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I want to add shadow to all the text into a website. The text is in different elements of the website.

Now I was thinking of 2 things.

1) add a class to all the containers with text, and just give the class the text-shadow style. This will give me a lot of work tho, adding a class the all the elements in the website. And what will this do with the DOM?

2) Add styling to all the elements:

h1,h2,h3,li,p,span{text-shadow:1px 1px 1px rgba(51, 69, 78, 0.5);}

Which one of the 2 is better to use, or is there a better, more optimized way to do this?

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There doesn't seem to be a question in there – Kris Aug 18 '11 at 15:53
Sorry, I edited this in. Hit that post button to quickly! – Saif Bechan Aug 18 '11 at 15:56
up vote 4 down vote accepted

IMO you should not create a specific class just for text-shadow. That's like adding presentation back into the document. text-shadow should be added to those elements (or predefined classes) that require it. So, of your two options, #2 would be my recommendation, although I would have said you should only be adding it to a subset of predefined classes. And not all elements/classes would require the same type of shadow.

Do you really want to add text-shadow to every bit of textual content?! Large blocks of text should not have text-shadow applied in my opinion. This could make the text harder to read and hence cause some accessibility issues.

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I'd like to add +2 for "do you really want…" – feeela Aug 18 '11 at 16:12
It's not going to be a website with large chunks of texts. It's more a showcase for html5 and css3 features and designs. – Saif Bechan Aug 18 '11 at 17:09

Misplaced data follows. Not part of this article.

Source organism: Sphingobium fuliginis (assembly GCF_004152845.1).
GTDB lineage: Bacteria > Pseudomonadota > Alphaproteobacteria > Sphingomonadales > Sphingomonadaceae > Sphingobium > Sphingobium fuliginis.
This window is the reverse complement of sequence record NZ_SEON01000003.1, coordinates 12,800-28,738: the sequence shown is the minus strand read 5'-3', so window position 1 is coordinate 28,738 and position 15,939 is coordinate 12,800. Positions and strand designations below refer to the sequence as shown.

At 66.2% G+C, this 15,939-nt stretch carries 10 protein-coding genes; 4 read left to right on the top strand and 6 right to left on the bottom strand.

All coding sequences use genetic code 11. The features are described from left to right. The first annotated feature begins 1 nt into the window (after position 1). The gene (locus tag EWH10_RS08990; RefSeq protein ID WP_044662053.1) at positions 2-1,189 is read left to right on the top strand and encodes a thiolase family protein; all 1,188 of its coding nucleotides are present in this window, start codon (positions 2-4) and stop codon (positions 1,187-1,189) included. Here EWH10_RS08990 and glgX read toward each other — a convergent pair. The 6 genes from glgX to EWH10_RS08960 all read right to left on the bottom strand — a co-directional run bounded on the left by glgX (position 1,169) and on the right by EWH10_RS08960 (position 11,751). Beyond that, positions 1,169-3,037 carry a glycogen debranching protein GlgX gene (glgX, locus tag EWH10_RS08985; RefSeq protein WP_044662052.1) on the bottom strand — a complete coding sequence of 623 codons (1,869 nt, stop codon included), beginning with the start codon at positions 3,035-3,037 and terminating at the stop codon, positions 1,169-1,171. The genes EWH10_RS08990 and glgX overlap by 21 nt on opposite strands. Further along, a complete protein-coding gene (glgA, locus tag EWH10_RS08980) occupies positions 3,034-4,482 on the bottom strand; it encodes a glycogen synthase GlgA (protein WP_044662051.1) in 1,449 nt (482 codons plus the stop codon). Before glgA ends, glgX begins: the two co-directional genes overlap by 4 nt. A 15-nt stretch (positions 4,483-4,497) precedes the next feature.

If this is going to apply to all text, you just need to start with:

body, input, textarea, select {
    text-shadow : 1px 1px 1px rgba(51, 69, 78, 0.5);

On testing, you might need to add one or two other elements for total coverage. For example, note that some form elements had to be included explicitly; they're annoying like that. Also remember this is not going to apply to anything that's not actually in the document, like iframes.

If you really want to cheat, you can just apply the property to the universal selector:

* {
    text-shadow : 1px 1px 1px rgba(51, 69, 78, 0.5);

But given some findings about that being inefficient(it gets applied to every single thing on the page) and the type of processing involved in creating things like shadows, it might not be a great idea.

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Don't apply it to a bunch of elements individually; just set it at the top and the shadow will apply to all contained text.

body { text-shadow:1px 1px 1px rgba(51, 69, 78, 0.5); }

(If it didn't work this way, then there would be lots of inconveniences from document structure, such as if you specified a shadow on a paragraph which contained a link.)

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